Well, Soil is Sort of Brown
August 06, 2014
Worthy of the Guardian, but found in the Telegraph:
It is the softly spoken radio show that provides good-natured help and advice to thousands of gardeners every week. So regular listeners to Gardeners’ Question Time may be horrified to discover it has been accused of peddling racial stereotypes. According to an academic, the sedate Radio 4 panel show is riddled with “racial meanings” disguised as horticultural advice.
Dr Ben Pitcher, a senior lecturer in sociology at the University of Westminster…
…claimed the programme’s regular discussions on soil purity and non-native species promoted nationalist and fascist beliefs. Speaking on another Radio 4 programme, Thinking Allowed, the academic said: “Gardeners’ Question Time is not the most controversial show on Radio 4, and yet it is layered with, saturated with, racial meanings.”
“The context here is the rise of nationalism. The rise of racist and fascist parties across Europe. Nationalism is about shoring up a fantasy of national integrity. My question is, what feeds nationalism? What makes nationalism powerful?” Dr Pitcher said the “crisis in white identity in multicultural Britain” meant people felt unable to express their views for fear of being called racist, so expressed their racial identity in other ways, such as talking about gardening.
Remember, folks. For academics in the Clown Quarter, it pays to be unobvious.
When not hearing racism in discussions of soil acidity - and seeing it in Scandinavian furniture, which is “all about race” - Dr Pitcher writes about “how the meanings of race are made and remade in acts of creative consumption.” And, obviously, “the relationship between race and neoliberal capitalism.” He is, in fact, “setting out a framework for thinking about race in the twenty-first century.” Our senior lecturer in sociology also ruminates deeply on “Top Gear and postfeminist media culture.” Yes, a giant walks among us. Let’s all follow him.
Here’s the Gardeners’ Question Time website, in case any of you want to comb through the content for those hidden racial messages with which it’s apparently “saturated.” The episodes on the National Botanic Garden of Wales and the Chelsea Flower Show look particularly suspicious.
Given the Guardian’s intense gravitational pull on certain kinds of stupid, it was perhaps inevitable that Dr Pitcher would find a welcome there. Now it turns out that squirrels are yet another proxy for “our” unspoken racial sentiment. Our esteemed intellectual, who divines hidden racism by means of his third eye, is hurt by the avalanche of mockery aimed at his earlier pronouncements, claiming his words have been misconstrued, while also claiming that same derision proves him right, and while repeating the very claims that resulted in laughter. He does, however, concede that “the uprooting of… Japanese knotweed is... not necessarily motivated by racist intent.”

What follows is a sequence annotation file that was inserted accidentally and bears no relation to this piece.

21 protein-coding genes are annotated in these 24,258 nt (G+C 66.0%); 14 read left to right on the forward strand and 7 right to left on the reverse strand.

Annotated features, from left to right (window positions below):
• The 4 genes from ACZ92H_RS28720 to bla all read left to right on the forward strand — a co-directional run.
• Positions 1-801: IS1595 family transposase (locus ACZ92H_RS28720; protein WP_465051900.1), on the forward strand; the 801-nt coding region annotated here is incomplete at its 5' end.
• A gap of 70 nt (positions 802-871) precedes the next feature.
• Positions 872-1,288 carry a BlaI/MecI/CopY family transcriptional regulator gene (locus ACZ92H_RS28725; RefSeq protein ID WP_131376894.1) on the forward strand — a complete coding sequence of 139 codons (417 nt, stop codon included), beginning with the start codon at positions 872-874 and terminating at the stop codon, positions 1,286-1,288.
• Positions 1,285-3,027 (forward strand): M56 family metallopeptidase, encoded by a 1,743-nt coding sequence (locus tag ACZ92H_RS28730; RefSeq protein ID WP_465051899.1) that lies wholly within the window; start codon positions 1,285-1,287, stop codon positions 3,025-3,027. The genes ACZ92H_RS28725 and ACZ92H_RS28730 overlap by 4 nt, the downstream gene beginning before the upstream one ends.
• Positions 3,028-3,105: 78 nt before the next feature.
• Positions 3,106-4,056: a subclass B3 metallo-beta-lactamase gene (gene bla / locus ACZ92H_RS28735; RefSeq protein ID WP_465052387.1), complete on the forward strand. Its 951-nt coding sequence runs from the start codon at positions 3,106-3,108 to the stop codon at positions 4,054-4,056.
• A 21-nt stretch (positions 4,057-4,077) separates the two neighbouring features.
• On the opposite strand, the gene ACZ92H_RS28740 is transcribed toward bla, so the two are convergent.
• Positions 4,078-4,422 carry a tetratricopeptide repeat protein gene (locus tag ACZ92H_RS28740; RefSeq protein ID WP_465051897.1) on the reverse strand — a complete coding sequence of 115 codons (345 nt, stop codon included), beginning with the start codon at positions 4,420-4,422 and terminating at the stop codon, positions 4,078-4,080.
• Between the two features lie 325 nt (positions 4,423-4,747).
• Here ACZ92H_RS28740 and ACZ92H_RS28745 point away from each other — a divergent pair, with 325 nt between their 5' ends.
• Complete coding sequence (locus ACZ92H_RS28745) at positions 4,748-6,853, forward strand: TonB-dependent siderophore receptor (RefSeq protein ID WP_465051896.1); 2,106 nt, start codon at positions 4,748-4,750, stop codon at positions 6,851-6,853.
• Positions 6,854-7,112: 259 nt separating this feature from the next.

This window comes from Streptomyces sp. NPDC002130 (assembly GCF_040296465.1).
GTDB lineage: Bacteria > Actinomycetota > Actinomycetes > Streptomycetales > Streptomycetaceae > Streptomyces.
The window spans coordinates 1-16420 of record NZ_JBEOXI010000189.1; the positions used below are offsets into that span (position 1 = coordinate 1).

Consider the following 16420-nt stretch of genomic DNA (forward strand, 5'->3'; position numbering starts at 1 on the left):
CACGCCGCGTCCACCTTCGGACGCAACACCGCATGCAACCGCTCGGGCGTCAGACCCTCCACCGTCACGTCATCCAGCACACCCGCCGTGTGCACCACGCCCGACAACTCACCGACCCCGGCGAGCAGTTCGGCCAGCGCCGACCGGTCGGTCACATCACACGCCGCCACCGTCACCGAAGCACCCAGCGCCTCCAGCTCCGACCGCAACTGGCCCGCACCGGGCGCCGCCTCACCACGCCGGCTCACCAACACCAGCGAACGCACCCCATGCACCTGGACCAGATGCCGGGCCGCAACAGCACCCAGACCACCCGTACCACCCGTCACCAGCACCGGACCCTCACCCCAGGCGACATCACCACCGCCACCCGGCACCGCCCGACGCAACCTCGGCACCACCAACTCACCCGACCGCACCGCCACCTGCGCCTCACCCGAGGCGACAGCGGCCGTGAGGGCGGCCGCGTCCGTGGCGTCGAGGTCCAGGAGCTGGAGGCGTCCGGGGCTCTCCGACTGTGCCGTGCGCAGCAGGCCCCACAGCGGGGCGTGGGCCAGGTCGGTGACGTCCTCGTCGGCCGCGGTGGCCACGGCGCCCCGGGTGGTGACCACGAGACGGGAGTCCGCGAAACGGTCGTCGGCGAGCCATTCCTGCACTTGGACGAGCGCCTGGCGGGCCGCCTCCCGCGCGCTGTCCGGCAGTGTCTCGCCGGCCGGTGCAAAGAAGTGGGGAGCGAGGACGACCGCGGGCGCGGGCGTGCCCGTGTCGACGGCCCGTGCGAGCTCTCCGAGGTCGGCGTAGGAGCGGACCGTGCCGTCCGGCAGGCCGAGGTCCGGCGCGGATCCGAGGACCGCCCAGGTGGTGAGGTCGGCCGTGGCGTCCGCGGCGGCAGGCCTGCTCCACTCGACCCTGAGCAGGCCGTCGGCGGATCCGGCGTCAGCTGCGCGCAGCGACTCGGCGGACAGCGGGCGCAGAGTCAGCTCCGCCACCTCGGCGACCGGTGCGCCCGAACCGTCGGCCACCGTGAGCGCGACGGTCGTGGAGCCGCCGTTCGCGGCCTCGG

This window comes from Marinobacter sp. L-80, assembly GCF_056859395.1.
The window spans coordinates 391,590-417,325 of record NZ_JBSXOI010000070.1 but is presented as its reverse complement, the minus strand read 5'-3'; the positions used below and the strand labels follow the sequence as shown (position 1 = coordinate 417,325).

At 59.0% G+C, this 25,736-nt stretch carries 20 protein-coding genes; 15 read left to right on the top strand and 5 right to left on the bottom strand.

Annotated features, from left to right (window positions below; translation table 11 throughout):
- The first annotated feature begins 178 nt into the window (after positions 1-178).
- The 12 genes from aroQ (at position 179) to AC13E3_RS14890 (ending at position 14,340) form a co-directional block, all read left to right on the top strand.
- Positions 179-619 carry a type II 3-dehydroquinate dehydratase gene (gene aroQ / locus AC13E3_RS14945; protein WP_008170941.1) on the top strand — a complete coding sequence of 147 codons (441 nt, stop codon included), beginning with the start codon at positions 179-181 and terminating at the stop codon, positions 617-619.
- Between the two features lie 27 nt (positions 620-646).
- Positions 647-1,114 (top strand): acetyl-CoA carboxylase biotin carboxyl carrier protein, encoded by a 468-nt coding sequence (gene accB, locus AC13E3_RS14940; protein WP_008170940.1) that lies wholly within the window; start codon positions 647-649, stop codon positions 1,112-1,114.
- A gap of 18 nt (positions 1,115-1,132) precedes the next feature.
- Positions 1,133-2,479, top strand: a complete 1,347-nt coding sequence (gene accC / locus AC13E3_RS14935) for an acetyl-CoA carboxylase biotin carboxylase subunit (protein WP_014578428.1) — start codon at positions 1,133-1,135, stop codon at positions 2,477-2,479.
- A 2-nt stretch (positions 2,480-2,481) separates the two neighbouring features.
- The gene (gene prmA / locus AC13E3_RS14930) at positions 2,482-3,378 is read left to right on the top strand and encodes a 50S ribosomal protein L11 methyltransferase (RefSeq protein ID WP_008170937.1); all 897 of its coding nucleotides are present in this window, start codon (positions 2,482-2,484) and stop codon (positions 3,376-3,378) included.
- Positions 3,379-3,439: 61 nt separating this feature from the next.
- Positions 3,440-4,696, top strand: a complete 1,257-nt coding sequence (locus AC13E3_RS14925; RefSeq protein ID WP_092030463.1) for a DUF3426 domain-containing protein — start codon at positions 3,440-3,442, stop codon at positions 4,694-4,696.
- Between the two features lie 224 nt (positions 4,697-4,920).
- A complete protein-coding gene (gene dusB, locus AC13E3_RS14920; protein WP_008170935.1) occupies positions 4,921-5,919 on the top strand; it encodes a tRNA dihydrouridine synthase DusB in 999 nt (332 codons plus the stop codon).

Dr Pitcher’s problem - one he shares, as we’ve seen, with many of his peers in academia’s Clown Quarter - is that he takes a very slim and unremarkable idea and then extrapolates wildly, based on nothing much, in order to make it sound credible as the basis for a book, and by extension his career. And so, is it possible that at some point someone has consciously or otherwise used gardening, or squirrels, as a personal symbol of racial sentiment, or racial antipathy - or some other, entirely different and unrelated thing? Well, I suppose so. But this rather slim and negligible idea isn’t the stuff of books and scholarly pole-climbing. And so, instead, he insinuates that such mental manoeuvres are widespread, commonplace – that’s it’s some kind of phenomenon - without ever establishing that any of this is the case, or even plausible.
And when the Radio 4 programme in which these strange things were said reached a wider, less credulous audience and Dr Pitcher faced an appropriate level of ridicule – from which his academic environment has apparently shielded him for years – he then blamed this public reaction on the idiocy and mischief of “little Englanders,” while affirming precisely the sentiments he now claims he didn’t air. Those of us who don’t regard squirrels and IKEA as being racially totemic or “saturated” with nationalistic sublimation may note just how often our statusful academic uses the words “we” and “our” when talking about things that, despite casual presumption and great efforts to project, may not in fact be happening outside of his own head. At least not with a frequency sufficient to justify Dr Pitcher’s claims, or indeed his career.
Such is the arse-end of academia.
Via Pablito in the comments here.